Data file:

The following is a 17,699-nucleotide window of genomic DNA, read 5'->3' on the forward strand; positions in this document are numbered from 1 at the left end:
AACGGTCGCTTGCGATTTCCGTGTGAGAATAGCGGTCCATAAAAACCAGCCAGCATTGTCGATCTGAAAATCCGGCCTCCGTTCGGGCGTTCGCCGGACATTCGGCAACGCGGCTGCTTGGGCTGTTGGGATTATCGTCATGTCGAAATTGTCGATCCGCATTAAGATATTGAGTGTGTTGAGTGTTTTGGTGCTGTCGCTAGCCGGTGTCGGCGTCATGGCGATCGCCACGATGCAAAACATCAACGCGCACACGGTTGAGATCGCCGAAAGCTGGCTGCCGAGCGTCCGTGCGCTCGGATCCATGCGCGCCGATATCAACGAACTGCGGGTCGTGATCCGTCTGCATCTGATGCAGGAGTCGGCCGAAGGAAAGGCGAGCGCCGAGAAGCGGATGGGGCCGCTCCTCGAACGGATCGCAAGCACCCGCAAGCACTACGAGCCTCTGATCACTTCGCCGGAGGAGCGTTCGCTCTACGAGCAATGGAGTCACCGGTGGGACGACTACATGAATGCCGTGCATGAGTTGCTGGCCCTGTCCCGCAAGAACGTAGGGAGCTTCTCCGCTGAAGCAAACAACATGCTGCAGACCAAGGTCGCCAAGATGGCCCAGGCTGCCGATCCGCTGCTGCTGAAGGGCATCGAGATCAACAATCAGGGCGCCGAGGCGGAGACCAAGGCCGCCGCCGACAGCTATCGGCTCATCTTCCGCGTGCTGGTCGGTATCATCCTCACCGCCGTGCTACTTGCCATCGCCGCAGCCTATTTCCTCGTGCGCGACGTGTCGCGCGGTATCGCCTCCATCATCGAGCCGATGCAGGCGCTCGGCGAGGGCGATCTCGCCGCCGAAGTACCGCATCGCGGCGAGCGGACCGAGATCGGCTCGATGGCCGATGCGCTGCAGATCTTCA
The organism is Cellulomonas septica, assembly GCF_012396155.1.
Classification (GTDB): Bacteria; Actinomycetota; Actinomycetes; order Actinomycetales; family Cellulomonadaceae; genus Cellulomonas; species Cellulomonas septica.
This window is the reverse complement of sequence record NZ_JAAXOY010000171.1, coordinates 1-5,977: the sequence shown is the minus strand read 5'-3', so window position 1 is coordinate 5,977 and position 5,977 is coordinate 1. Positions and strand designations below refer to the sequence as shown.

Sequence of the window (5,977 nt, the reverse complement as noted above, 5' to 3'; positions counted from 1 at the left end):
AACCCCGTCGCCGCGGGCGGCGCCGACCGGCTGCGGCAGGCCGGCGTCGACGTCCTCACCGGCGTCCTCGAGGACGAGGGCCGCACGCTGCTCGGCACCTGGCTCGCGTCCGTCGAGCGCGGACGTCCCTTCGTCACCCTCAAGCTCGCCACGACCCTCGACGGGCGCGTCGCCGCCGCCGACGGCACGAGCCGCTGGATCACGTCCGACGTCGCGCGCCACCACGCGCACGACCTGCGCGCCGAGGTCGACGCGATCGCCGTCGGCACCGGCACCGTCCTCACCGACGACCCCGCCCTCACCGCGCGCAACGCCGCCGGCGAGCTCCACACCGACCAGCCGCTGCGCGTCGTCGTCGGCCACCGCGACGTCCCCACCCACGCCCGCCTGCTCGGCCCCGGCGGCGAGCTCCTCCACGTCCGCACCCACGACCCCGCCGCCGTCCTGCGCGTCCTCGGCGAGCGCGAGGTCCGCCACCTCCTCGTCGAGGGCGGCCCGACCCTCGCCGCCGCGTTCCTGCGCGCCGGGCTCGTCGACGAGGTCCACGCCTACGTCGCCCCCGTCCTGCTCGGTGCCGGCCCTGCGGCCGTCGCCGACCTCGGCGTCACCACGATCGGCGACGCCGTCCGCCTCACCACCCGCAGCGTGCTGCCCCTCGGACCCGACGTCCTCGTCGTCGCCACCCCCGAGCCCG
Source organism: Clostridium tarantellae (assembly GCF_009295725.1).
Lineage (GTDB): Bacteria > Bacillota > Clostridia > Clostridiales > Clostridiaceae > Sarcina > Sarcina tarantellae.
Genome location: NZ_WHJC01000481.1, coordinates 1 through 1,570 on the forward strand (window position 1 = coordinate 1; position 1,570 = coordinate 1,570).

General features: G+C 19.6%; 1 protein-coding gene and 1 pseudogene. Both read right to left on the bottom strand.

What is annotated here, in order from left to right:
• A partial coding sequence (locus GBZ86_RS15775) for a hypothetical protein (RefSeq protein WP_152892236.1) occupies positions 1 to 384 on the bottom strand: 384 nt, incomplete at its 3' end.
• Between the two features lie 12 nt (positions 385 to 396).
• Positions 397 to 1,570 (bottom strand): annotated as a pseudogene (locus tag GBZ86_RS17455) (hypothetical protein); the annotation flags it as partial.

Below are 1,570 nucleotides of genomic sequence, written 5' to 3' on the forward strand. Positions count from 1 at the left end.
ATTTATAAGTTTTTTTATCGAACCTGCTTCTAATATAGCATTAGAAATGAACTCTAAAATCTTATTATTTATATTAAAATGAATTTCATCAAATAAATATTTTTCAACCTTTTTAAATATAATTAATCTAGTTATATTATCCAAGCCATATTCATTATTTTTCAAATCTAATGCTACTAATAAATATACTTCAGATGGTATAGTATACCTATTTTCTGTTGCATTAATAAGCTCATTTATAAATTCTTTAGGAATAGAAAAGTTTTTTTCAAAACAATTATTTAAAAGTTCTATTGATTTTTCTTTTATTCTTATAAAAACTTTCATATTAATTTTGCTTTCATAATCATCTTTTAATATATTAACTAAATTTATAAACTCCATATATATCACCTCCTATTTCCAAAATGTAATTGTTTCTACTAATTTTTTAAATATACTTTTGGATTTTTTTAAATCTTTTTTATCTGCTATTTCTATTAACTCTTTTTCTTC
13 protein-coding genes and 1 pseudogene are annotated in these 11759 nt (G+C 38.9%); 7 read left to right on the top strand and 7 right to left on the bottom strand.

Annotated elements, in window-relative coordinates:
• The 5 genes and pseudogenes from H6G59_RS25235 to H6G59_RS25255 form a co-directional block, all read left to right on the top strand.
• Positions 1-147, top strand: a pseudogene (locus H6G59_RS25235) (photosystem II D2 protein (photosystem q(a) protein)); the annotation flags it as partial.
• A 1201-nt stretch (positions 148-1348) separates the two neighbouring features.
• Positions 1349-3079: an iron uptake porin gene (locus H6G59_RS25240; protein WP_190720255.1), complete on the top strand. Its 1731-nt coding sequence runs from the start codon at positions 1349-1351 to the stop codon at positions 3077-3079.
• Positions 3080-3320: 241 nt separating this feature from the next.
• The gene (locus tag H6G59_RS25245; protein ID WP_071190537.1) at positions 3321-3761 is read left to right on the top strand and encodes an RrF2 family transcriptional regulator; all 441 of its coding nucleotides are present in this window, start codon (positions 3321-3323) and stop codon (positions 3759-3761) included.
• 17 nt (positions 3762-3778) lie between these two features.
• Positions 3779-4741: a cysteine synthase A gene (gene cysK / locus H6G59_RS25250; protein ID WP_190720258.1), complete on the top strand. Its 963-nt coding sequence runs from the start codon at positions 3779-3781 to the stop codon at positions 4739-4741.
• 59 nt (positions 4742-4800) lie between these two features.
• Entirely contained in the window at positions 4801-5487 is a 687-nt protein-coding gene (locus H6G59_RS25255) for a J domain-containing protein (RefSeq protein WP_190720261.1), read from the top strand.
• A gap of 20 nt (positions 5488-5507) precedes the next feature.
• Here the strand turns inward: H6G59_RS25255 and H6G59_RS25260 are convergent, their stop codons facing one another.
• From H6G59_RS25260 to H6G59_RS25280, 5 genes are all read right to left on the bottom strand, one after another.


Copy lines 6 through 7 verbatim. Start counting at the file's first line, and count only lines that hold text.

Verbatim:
Sequence of the window (5,977 nt, the reverse complement as noted above, 5' to 3'; positions counted from 1 at the left end):
AACCCCGTCGCCGCGGGCGGCGCCGACCGGCTGCGGCAGGCCGGCGTCGACGTCCTCACCGGCGTCCTCGAGGACGAGGGCCGCACGCTGCTCGGCACCTGGCTCGCGTCCGTCGAGCGCGGACGTCCCTTCGTCACCCTCAAGCTCGCCACGACCCTCGACGGGCGCGTCGCCGCCGCCGACGGCACGAGCCGCTGGATCACGTCCGACGTCGCGCGCCACCACGCGCACGACCTGCGCGCCGAGGTCGACGCGATCGCCGTCGGCACCGGCACCGTCCTCACCGACGACCCCGCCCTCACCGCGCGCAACGCCGCCGGCGAGCTCCACACCGACCAGCCGCTGCGCGTCGTCGTCGGCCACCGCGACGTCCCCACCCACGCCCGCCTGCTCGGCCCCGGCGGCGAGCTCCTCCACGTCCGCACCCACGACCCCGCCGCCGTCCTGCGCGTCCTCGGCGAGCGCGAGGTCCGCCACCTCCTCGTCGAGGGCGGCCCGACCCTCGCCGCCGCGTTCCTGCGCGCCGGGCTCGTCGACGAGGTCCACGCCTACGTCGCCCCCGTCCTGCTCGGTGCCGGCCCTGCGGCCGTCGCCGACCTCGGCGTCACCACGATCGGCGACGCCGTCCGCCTCACCACCCGCAGCGTGCTGCCCCTCGGACCCGACGTCCTCGTCGTCGCCACCCCCGAGCCCG